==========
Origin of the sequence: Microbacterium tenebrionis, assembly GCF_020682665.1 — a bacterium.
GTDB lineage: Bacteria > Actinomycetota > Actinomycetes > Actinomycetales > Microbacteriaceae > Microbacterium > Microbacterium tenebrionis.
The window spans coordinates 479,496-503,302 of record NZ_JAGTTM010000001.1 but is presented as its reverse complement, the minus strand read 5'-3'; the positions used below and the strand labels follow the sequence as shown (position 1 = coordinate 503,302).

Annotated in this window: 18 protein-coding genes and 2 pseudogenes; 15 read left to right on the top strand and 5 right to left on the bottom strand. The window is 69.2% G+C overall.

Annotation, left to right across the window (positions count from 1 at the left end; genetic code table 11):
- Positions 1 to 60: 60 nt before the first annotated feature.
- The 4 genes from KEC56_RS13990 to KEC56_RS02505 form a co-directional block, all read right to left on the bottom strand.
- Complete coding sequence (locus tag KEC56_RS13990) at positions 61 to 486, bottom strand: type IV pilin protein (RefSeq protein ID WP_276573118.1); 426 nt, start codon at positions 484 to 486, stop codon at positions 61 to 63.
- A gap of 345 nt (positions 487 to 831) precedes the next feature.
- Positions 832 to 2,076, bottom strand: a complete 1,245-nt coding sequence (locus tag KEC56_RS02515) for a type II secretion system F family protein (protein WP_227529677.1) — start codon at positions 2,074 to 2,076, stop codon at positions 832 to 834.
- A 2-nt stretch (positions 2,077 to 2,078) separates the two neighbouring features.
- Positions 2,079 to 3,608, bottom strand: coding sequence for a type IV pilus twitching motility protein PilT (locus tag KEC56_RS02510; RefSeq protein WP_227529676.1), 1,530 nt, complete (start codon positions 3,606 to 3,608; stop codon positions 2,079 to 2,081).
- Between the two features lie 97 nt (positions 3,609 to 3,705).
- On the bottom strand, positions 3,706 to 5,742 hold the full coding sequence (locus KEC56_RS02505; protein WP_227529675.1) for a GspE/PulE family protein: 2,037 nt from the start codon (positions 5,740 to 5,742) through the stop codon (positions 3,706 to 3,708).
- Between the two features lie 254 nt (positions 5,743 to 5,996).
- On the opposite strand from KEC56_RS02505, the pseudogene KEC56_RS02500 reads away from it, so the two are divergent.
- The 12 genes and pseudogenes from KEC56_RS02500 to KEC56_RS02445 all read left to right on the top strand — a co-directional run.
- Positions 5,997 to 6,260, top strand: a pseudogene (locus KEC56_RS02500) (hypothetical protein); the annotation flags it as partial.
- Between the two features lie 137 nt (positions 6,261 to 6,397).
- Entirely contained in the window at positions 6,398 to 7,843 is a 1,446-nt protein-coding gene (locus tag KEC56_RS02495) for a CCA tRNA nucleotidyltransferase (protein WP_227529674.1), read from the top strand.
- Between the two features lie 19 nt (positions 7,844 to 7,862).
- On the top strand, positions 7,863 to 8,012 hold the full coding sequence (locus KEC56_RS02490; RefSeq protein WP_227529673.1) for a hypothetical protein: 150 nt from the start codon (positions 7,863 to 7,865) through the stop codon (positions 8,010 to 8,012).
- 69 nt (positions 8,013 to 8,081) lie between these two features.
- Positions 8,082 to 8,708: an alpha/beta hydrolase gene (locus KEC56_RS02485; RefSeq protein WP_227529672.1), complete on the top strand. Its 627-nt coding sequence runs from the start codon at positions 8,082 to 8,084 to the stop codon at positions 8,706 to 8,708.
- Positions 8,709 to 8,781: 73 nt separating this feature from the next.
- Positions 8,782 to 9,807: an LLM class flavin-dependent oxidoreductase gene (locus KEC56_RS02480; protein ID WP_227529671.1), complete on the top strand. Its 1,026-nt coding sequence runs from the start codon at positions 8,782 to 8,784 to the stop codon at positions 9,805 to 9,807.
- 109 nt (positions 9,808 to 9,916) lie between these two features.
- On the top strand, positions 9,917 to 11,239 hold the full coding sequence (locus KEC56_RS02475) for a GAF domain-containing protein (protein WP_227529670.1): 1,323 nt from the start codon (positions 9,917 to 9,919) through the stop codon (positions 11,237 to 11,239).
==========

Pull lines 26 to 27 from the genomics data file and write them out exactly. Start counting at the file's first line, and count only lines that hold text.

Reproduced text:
- Positions 8,782 to 9,807: an LLM class flavin-dependent oxidoreductase gene (locus KEC56_RS02480; protein ID WP_227529671.1), complete on the top strand. Its 1,026-nt coding sequence runs from the start codon at positions 8,782 to 8,784 to the stop codon at positions 9,805 to 9,807.
- 109 nt (positions 9,808 to 9,916) lie between these two features.